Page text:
What are the risk factors for kidney injury after noncardiac surgery? If we know these factors, can the risk be modifiable? It is already known that anemia and transfusions are associated with kidney injury after cardiac surgery. Is the same true for patients who do not undergo cardiac surgery? Dr. Michael Walsh, Departments of Medicine and Clinical Epidemiology and Biostatistics, McMaster University, E Hamilton, ON and co-authors studied whether preoperative hemoglobin and perioperative reduction of hemoglobin were associated with kidney injury in patients who underwent noncardiac surgery. The results of their study were published in this month’s Anesthesia & Analgesia in the article “The Association Between Perioperative Hemoglobin and Acute Kidney Injury in Patients Having Noncardiac Surgery.”
The authors used their electronic medical record database to study the risk of acute kidney injury (AKI) in patients who underwent over 33,000 noncardiac surgeries and who had normal preoperative kidney function. Acute kidney injury occurred in 7.4% of surgeries. Patients who suffered kidney injury were older, more frequently male, had a higher risk of 30-day mortality, more cardiovascular disease, and more often had emergency surgery. As preoperative hemoglobin concentration decreased, the risk of AKI increased. There was also a strong graded association observed between a decrease in postoperative hemoglobin in the first 24 hours after surgery and AKI.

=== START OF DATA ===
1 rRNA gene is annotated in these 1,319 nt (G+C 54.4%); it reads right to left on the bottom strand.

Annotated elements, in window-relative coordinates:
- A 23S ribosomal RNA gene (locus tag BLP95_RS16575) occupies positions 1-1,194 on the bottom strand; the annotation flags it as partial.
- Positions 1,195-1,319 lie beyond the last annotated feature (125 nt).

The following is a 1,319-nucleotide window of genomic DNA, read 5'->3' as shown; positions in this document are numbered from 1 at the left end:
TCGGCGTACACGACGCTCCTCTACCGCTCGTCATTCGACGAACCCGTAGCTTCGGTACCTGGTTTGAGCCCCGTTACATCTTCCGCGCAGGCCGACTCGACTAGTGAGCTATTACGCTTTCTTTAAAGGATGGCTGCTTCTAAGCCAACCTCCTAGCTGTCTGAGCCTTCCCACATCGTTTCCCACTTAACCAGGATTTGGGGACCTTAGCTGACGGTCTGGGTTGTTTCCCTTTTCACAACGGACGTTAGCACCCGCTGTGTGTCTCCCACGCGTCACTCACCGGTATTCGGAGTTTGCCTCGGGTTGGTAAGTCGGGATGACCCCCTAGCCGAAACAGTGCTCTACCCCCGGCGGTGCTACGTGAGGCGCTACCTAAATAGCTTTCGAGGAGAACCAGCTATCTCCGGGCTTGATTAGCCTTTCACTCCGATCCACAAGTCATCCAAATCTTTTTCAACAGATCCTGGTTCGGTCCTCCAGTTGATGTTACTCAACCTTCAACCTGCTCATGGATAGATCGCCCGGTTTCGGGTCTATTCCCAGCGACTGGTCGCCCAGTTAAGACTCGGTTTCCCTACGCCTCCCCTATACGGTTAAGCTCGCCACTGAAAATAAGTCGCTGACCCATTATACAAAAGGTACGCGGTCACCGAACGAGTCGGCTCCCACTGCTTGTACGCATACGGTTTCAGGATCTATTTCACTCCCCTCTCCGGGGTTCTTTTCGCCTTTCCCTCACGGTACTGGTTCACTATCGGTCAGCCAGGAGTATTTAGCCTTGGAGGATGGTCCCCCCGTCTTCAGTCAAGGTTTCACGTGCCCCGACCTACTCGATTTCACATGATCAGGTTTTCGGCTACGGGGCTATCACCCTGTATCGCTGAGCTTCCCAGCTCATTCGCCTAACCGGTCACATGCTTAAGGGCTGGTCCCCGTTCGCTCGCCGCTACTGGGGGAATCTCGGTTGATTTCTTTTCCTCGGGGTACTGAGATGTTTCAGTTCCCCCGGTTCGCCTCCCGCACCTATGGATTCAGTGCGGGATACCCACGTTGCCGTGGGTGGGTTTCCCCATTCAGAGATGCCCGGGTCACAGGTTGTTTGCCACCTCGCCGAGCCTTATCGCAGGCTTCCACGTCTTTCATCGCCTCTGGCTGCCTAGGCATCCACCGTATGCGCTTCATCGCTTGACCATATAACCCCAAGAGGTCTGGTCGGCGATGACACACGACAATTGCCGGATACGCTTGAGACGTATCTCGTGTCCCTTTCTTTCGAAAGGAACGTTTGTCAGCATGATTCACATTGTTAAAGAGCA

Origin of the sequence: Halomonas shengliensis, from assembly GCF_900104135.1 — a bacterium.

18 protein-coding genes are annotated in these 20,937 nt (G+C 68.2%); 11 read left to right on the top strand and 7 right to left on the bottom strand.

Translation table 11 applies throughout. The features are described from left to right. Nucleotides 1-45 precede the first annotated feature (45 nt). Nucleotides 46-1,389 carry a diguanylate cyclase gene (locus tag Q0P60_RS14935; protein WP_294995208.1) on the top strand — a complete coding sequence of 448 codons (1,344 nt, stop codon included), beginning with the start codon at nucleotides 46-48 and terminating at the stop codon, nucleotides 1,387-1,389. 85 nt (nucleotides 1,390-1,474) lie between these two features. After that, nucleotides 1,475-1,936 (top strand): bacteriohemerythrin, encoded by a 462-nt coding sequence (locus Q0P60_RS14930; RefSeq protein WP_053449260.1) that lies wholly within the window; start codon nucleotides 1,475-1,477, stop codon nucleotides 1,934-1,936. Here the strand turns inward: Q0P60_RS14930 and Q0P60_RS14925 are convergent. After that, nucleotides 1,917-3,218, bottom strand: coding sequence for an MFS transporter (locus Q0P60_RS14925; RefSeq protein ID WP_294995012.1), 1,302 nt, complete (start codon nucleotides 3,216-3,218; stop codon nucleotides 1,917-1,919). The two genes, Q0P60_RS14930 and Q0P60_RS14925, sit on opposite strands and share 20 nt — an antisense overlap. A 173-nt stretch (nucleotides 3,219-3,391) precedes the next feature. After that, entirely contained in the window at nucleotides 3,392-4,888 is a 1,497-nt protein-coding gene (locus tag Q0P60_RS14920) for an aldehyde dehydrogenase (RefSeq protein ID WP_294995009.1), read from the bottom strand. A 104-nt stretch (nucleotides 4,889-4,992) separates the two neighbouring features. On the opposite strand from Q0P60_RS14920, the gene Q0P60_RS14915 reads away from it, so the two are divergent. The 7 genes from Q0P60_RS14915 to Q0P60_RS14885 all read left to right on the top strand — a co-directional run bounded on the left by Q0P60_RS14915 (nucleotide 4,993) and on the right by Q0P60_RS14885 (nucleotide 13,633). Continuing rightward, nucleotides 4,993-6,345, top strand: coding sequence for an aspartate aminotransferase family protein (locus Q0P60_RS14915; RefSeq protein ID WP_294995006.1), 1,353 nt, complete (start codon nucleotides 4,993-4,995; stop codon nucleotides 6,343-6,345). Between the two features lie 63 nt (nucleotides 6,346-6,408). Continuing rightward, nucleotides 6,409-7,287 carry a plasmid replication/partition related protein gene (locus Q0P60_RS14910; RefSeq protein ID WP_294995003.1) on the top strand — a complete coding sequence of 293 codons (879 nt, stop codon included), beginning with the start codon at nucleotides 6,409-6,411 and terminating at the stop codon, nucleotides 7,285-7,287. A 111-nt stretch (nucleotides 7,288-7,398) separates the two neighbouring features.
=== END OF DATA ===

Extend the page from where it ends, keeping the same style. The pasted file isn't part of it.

These findings are somewhat similar to studies of patients who undergo cardiac surgery. Preoperative hemoglobin is related to the risk of acute kidney injury after cardiac surgery, though the finding that postoperative hemoglobin is also associated with AKI is new. Also, though the amount of blood lost for noncardiac surgery is less than that lost for cardiac surgery, there is still an association between even small decrements in hemoglobin and AKI.
This was a single-center study. Whether transfusion or methods used to decrease blood loss will decrease the risk of acute kidney injury remains to be seen.
OpenAnesthesia has a summary on acute kidney injury.